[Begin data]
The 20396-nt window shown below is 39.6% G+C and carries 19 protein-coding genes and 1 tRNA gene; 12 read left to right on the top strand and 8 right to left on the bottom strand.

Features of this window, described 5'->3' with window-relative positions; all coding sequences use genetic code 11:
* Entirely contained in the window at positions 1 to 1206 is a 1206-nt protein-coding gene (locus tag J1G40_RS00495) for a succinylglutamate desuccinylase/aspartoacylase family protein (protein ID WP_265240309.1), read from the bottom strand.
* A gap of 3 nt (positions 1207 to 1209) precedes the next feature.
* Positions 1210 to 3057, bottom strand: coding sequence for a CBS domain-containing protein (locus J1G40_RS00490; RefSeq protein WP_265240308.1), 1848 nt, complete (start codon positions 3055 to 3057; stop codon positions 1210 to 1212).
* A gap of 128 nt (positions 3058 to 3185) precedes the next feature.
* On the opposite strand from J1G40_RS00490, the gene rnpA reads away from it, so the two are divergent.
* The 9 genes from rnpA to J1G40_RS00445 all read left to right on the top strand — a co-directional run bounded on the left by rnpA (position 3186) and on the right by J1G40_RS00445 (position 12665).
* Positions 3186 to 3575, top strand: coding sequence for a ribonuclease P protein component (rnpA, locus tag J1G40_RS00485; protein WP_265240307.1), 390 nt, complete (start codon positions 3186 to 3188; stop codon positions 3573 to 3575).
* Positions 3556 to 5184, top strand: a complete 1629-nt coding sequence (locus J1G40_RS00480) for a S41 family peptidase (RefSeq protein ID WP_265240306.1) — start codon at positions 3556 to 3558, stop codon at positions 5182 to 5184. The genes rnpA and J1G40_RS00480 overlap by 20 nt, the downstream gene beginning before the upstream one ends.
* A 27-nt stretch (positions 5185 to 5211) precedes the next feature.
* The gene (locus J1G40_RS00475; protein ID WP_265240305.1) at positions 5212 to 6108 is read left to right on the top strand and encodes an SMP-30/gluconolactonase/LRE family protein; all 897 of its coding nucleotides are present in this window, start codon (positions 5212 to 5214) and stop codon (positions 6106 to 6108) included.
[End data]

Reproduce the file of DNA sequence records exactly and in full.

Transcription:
The 20396-nt window shown below is 39.6% G+C and carries 19 protein-coding genes and 1 tRNA gene; 12 read left to right on the top strand and 8 right to left on the bottom strand.

Features of this window, described 5'->3' with window-relative positions; all coding sequences use genetic code 11:
* Entirely contained in the window at positions 1 to 1206 is a 1206-nt protein-coding gene (locus tag J1G40_RS00495) for a succinylglutamate desuccinylase/aspartoacylase family protein (protein ID WP_265240309.1), read from the bottom strand.
* A gap of 3 nt (positions 1207 to 1209) precedes the next feature.
* Positions 1210 to 3057, bottom strand: coding sequence for a CBS domain-containing protein (locus J1G40_RS00490; RefSeq protein WP_265240308.1), 1848 nt, complete (start codon positions 3055 to 3057; stop codon positions 1210 to 1212).
* A gap of 128 nt (positions 3058 to 3185) precedes the next feature.
* On the opposite strand from J1G40_RS00490, the gene rnpA reads away from it, so the two are divergent.
* The 9 genes from rnpA to J1G40_RS00445 all read left to right on the top strand — a co-directional run bounded on the left by rnpA (position 3186) and on the right by J1G40_RS00445 (position 12665).
* Positions 3186 to 3575, top strand: coding sequence for a ribonuclease P protein component (rnpA, locus tag J1G40_RS00485; protein WP_265240307.1), 390 nt, complete (start codon positions 3186 to 3188; stop codon positions 3573 to 3575).
* Positions 3556 to 5184, top strand: a complete 1629-nt coding sequence (locus J1G40_RS00480) for a S41 family peptidase (RefSeq protein ID WP_265240306.1) — start codon at positions 3556 to 3558, stop codon at positions 5182 to 5184. The genes rnpA and J1G40_RS00480 overlap by 20 nt, the downstream gene beginning before the upstream one ends.
* A 27-nt stretch (positions 5185 to 5211) precedes the next feature.
* The gene (locus J1G40_RS00475; protein ID WP_265240305.1) at positions 5212 to 6108 is read left to right on the top strand and encodes an SMP-30/gluconolactonase/LRE family protein; all 897 of its coding nucleotides are present in this window, start codon (positions 5212 to 5214) and stop codon (positions 6106 to 6108) included.